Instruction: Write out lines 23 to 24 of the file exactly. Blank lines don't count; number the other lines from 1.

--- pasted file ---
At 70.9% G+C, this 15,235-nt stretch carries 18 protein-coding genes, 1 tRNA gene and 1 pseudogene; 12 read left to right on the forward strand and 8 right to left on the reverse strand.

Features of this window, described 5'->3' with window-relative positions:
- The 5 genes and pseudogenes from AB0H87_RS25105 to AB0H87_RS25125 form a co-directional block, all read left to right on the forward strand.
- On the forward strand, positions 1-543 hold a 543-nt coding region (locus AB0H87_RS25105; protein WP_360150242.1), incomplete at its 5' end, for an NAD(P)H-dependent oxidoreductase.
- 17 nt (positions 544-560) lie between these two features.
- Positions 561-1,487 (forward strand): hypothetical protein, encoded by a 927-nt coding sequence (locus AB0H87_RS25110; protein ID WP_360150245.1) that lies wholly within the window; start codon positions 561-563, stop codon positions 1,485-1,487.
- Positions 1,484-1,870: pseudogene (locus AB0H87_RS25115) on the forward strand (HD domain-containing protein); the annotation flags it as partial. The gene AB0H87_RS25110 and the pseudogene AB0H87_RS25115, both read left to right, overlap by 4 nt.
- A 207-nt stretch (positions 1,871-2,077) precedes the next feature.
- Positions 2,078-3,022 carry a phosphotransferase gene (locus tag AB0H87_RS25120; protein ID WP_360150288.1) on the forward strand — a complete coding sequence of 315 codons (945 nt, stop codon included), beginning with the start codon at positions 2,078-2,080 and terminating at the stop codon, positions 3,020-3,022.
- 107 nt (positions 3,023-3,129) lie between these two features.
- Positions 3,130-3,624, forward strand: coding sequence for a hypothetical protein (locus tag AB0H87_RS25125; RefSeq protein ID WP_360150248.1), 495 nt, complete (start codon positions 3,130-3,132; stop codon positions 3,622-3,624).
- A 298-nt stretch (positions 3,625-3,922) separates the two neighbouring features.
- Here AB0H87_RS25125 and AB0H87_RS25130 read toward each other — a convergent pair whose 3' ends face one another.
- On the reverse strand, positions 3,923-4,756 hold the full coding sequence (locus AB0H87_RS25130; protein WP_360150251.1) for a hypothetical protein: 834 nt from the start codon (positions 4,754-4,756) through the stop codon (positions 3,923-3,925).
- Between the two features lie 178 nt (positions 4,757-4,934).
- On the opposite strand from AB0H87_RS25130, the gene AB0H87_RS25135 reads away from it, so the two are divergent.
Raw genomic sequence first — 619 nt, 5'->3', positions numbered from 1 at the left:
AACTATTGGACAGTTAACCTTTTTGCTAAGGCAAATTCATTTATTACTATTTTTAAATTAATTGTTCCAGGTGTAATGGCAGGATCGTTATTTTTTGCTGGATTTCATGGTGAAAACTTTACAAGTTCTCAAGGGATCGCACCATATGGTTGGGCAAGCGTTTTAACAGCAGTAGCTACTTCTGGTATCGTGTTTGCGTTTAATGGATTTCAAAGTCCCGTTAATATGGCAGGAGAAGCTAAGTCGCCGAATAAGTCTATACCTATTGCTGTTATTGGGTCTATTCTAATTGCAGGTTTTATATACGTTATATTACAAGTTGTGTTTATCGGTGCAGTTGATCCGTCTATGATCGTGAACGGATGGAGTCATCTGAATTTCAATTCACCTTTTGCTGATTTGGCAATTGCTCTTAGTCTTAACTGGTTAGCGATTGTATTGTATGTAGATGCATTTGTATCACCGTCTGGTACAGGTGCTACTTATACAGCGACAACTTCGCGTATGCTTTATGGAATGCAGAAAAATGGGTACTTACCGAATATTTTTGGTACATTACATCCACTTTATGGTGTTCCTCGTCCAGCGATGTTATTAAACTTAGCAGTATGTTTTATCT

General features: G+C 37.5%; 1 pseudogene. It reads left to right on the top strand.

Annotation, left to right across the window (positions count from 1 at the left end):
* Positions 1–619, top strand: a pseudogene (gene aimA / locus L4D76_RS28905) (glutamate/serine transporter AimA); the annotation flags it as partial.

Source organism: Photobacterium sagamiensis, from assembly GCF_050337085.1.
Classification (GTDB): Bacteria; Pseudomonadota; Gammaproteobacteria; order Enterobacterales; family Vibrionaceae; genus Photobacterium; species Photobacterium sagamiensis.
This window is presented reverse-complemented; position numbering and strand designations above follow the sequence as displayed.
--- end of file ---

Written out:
Classification (GTDB): Bacteria; Pseudomonadota; Gammaproteobacteria; order Enterobacterales; family Vibrionaceae; genus Photobacterium; species Photobacterium sagamiensis.
This window is presented reverse-complemented; position numbering and strand designations above follow the sequence as displayed.